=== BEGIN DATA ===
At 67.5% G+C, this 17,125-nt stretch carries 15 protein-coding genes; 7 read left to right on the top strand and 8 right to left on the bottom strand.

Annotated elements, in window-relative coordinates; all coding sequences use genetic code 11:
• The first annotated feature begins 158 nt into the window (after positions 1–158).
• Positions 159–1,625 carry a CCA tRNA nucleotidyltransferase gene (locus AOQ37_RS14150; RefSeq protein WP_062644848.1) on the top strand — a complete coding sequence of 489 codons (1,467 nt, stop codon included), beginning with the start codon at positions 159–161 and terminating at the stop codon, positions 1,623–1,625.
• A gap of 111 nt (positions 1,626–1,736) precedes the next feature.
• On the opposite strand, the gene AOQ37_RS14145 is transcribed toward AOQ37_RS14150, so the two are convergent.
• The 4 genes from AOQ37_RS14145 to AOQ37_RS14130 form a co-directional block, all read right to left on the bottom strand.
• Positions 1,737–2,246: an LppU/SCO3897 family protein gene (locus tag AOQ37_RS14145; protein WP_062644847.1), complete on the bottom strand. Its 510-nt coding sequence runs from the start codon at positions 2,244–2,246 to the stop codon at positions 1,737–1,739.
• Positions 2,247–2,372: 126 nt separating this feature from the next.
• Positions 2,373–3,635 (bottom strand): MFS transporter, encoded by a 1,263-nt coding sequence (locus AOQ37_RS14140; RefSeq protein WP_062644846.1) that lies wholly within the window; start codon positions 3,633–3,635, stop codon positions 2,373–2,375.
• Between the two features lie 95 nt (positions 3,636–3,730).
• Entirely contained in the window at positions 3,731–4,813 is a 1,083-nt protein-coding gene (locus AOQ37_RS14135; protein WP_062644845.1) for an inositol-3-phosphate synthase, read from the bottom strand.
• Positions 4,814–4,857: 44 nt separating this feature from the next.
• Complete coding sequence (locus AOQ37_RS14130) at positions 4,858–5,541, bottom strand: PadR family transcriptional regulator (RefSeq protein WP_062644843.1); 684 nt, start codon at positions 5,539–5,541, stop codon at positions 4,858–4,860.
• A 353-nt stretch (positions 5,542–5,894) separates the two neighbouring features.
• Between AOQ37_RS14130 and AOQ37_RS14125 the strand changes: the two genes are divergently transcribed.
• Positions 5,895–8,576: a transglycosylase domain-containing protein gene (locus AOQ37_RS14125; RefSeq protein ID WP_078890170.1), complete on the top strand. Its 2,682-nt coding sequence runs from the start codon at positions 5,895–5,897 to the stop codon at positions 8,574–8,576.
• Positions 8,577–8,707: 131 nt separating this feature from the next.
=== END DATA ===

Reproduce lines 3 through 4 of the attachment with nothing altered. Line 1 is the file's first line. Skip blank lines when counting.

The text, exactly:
• The first annotated feature begins 158 nt into the window (after positions 1–158).
• Positions 159–1,625 carry a CCA tRNA nucleotidyltransferase gene (locus AOQ37_RS14150; RefSeq protein WP_062644848.1) on the top strand — a complete coding sequence of 489 codons (1,467 nt, stop codon included), beginning with the start codon at positions 159–161 and terminating at the stop codon, positions 1,623–1,625.